Tolosa-Hunt syndrome is a severe unilateral periorbital headache and ophthalmoplegia resulting from a non-caseating granulomatous inflammation of the cavernous sinus and/or superior orbital fissure. Etiology is often idiopathic, but it may be triggered by trauma, aneurysms, or tumors in the area.
A. Unilateral orbital or periorbital headache fulfilling criterion C
B. Both of the followIng:
- granulomatous inflammation of the cavernous sinus. superior orbital fissure or orbit demonstrated by NRI or biopsy
- paresis of one or more of the IIIrd, IVth and/or VIth cranial nerves
C. Evidence of causation demonstrated by both of the following:
- headache is ipsilateral to the granulomatous inflammation
- headache has preceded paresis of the the IIIrd, IVth and/or VIth cranial nerves by ≤2weeks, or developed with it.
D. Not better accounted for by another ICHD-3 diagnosis.
Diagnostic criteria as per the International Classification of Headache Disorders (3rd edition)
History of Tolosa-Hunt syndrome
1954 – Eduardo Tolosa (1900 – 1981) published the case of a 47-year-old man admitted to the Neurological Institute, Barcelona, in 1949. He had experienced three years of chronic left orbital pain but presented with a severe exacerbation of pain extending to the first branch of the trigeminal nerve and progressing into total ophthalmoplegia. Cerebral angiography revealed a uniform narrowing of segment C2 of the carotid siphon rather than the suspected carotid aneurysm. Negative exploratory craniotomy was performed and the patient died three days later. Autopsy revealed the intracavernous portion of the carotid artery was wrapped in granulation tissue, which narrowed the artery without fully obstructing it.
1916 – William Hunt (1921 – 1999), alongside John Meager, Harry LeFever and Wolfgang Zeman, described the complete resolution of (idiopathic) painful ophthalmoplegia in five of six cases following corticosteroid therapy. Tolosa provided Hunt with four unpublished pathological illustrations of his original case, and then published a further observation on spontaneously resolving painful ophthalmoplegia.
1966 – Joseph Lawton Smith and David Samuel Rasmussen Taxdal reviewed the literature and suggested the eponym Tolosa-Hunt syndrome. Smith and Taxdal proposed the syndrome as a distinct clinical entity differentiated by its progression, responsiveness to steroid therapy, and spontaneous remission at times, from other entities such as diabetic ophthalmoplegia, intracavernous aneurysms and nasopharyngeal tumours.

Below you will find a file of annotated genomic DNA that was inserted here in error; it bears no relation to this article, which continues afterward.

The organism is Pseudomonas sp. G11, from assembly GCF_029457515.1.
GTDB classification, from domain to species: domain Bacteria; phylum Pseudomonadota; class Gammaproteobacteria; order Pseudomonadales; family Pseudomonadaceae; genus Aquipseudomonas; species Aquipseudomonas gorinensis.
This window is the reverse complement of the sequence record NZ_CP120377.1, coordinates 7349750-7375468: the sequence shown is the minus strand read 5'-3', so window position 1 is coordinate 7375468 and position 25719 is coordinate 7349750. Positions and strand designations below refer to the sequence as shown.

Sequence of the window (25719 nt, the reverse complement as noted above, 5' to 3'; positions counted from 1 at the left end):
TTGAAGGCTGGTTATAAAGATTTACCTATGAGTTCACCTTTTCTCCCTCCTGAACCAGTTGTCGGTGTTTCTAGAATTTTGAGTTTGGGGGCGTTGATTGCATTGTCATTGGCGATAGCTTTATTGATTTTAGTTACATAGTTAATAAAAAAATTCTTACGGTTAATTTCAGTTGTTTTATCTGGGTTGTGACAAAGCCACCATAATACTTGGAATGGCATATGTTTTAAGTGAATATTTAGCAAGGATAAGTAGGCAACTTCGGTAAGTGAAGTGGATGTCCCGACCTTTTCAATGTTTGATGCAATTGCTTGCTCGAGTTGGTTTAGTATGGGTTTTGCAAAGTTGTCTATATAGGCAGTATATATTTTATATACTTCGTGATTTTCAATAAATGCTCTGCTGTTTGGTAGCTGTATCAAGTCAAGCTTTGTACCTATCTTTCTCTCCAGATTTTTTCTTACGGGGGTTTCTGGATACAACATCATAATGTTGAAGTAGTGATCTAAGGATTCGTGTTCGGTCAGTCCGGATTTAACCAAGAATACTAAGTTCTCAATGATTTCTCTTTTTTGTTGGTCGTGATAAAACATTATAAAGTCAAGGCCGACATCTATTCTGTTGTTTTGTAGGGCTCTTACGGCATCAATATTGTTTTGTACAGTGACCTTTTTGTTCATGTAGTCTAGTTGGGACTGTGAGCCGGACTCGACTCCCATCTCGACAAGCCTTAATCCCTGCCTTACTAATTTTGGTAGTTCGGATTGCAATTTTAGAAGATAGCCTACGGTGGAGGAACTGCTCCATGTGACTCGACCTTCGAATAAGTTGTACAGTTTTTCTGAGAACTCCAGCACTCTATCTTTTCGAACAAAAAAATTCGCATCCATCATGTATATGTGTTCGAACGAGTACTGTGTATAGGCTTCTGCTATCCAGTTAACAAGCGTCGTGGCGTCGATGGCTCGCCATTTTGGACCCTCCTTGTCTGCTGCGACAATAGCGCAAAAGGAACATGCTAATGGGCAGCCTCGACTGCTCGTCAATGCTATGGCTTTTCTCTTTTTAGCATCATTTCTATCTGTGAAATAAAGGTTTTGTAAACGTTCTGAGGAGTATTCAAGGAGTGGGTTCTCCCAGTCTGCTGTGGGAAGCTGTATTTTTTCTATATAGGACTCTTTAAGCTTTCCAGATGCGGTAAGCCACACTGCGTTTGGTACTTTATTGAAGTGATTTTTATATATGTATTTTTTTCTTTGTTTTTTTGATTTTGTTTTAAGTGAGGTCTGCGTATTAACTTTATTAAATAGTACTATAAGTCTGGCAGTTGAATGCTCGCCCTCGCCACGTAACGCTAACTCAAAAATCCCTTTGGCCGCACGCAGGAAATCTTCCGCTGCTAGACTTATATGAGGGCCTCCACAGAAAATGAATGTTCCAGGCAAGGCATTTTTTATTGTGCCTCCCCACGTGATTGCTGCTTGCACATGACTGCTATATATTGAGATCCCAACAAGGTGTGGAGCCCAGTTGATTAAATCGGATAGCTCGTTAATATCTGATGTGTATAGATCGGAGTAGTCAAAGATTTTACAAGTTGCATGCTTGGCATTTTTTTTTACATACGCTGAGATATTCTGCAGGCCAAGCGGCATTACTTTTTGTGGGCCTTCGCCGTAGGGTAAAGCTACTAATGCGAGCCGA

- Eduard Tolosa i Colomer (1900 – 1981)
- William Edward Hunt (1921 – 1999)
- John Meager (1925 – 1984)
- Harry LeFever (1900 – 1961)
- Wolfgang Zeman (1921 – 2001)
- Joseph Lawton Smith (1929 – 2011)
- David Samuel Rasmussen Taxdal (1926 – 2010)
- Painful ophthalmoplegia
- Nonspecific inflammation of the cavernous sinus or superior orbital fissure
- Tolosa ES. Periarteritic lesions of the cavernous syphon with clinical features of a carotid infraclinoid syndrome. J Neurol Neurosurg Psychiatry 1954; 17: 300-302
- Hunt WE, Meagher JN, LeFever HE, Zeman W. Painful ophthalmoplegia: Its relation to indolent inflammation of the cavernous sinus. Neurology. 1961; 11:56.
Eponymous term reviews
- Kline LB, Hoyt WF. The Tolosa-Hunt syndrome. J Neurol Neurosurg Psychiatry 2001; 71: 577–82.3083.
- Mandrioli J et al. Tolosa-Hunt syndrome due to actinomycosis of the cavernous sinus: the infectious hypothesis revisited. Headache. 2004; 44(8): 806-11.
- La Mantia L, International Headache Society. Tolosa-Hunt syndrome: critical literature review based on IHS 2004 criteria. Cephalalgia 2006; 26(7): 772–781.
- Colnaghi S et al. ICHD-II diagnostic criteria for Tolosa-Hunt syndrome in idiopathic inflammatory syndromes of the orbit and/or the cavernous sinus. Cephalalgia. 2008; 28(6): 577-84
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